The best thing about Trace Adkins' book is his picture on the front cover :-) (Not saying that there is anything wrong with the book.... Connie, I'm sure you understand.)

I'm about to dip my toes into The Jane Austen Book Club. Pitiful, I know. I'm busy writing down all your suggestions.

Connie

Renee, keep your expectations a bit low for Jane Austen...it's not a great book. I liked it, but I think I liked the idea more than anything else...which may explain why I preferred the movie.

I hear that Bernstein book on Hillary Clinton is good, but I have no idea when I'd have time to read it. Biography is one thing I read very little of.

Connie

Renee: Forgot to add - I tend to be more of a Tim McGraw fan myself, but I get your drift!

nan

I just read "In Defense of Food" by Michael Pollan, which I liked -- and which makes me feel better about not having gotten around to "The Omnivore's Dilemma" yet. I've been on a nonfiction jag for awhile now, but I've been assigned to read a couple writers we're considering for the Key West Literary Seminar next year (historical fiction, woo hoo!) -- Samantha Hunt and John Wray. They both look interesting ...

Connie

In Defense of Food is here on my When I Get to Read for Fun pile. I'm just worried that I'll have to give up sushi. My grandmas would not have known what the hell sushi is, and you're not supposed to eat things your grandma wouldn't recognize. I am NOT giving up sushi.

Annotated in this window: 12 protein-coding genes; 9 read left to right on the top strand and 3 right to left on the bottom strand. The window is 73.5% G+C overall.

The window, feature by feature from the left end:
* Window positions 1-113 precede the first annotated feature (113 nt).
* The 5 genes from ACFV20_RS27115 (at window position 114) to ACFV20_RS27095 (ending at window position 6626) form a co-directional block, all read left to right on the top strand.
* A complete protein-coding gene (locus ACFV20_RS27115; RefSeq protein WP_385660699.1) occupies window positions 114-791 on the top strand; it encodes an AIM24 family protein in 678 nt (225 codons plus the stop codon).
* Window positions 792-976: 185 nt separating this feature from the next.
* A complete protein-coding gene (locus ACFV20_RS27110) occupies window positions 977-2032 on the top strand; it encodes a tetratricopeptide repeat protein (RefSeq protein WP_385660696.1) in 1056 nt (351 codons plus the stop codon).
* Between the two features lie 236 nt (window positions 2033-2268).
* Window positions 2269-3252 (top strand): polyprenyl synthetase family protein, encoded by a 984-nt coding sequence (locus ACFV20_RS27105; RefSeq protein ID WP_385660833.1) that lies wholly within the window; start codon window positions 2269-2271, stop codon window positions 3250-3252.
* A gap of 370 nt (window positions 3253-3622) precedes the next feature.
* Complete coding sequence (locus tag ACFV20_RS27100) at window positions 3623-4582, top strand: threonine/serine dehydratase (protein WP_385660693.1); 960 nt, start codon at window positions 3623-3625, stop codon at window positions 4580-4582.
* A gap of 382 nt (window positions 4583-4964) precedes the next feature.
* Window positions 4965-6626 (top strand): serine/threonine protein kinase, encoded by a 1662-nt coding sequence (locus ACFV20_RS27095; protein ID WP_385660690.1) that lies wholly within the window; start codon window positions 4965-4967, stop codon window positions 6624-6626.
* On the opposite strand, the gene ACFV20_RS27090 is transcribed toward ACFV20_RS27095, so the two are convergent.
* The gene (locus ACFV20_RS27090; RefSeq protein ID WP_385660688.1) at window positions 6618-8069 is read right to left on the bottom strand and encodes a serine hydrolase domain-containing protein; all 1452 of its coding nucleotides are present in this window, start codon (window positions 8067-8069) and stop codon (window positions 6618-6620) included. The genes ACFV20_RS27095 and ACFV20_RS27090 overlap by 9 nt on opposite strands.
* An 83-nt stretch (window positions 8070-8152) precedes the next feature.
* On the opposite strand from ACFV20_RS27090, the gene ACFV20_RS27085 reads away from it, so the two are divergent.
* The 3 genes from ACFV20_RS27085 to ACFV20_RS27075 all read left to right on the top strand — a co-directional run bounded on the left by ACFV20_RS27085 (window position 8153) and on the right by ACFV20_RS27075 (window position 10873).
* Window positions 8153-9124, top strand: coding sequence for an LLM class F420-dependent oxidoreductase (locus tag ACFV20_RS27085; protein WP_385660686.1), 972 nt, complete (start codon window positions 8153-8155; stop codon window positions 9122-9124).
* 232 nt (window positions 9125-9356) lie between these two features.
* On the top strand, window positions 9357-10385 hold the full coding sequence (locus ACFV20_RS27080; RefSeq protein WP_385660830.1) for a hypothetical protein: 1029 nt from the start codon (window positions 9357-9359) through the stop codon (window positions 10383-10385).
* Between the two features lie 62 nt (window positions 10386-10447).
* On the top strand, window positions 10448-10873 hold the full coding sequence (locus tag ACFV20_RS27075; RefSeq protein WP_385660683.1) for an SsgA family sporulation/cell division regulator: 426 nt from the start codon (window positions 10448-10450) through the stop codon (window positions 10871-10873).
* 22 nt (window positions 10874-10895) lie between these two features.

nan

I think sushi will be OK because it counts as recognizable food (fish, rice) and not some strange processed product like Twinkies or Go-gurt.

Connie

Does anybody really eat Twinkies anymore? I mean aren't there better sugar options in this day and age?

bibliophile

I now have time to type in excerpts from "Bread and Jam for Frances." Frances is a badger, and if you google the title on Amazon you can see some of the lovely illustrations:

It was breakfast time, and everyone was at the table.
Father was eating his egg.
Mother was eating her egg.
Gloria was sitting in a high chair and eating her egg too.
Frances was eating bread and jam.
"What a lovely egg!" said Father.
"If there is one thing I am fond of for breakfast,it is a soft-boiled egg."
"Yes," said mother, spooning up egg for the baby, "it is just the thing to start the day off right."
"Ah!" said Gloria, and ate up her egg.
Frances did not eat her egg.
She sang a little song to it.
She sang the song very softly.
"I do not like the way you slide,
I do not like your soft inside,
I do not like you lots of ways,
And I could do for many days
Without eggs."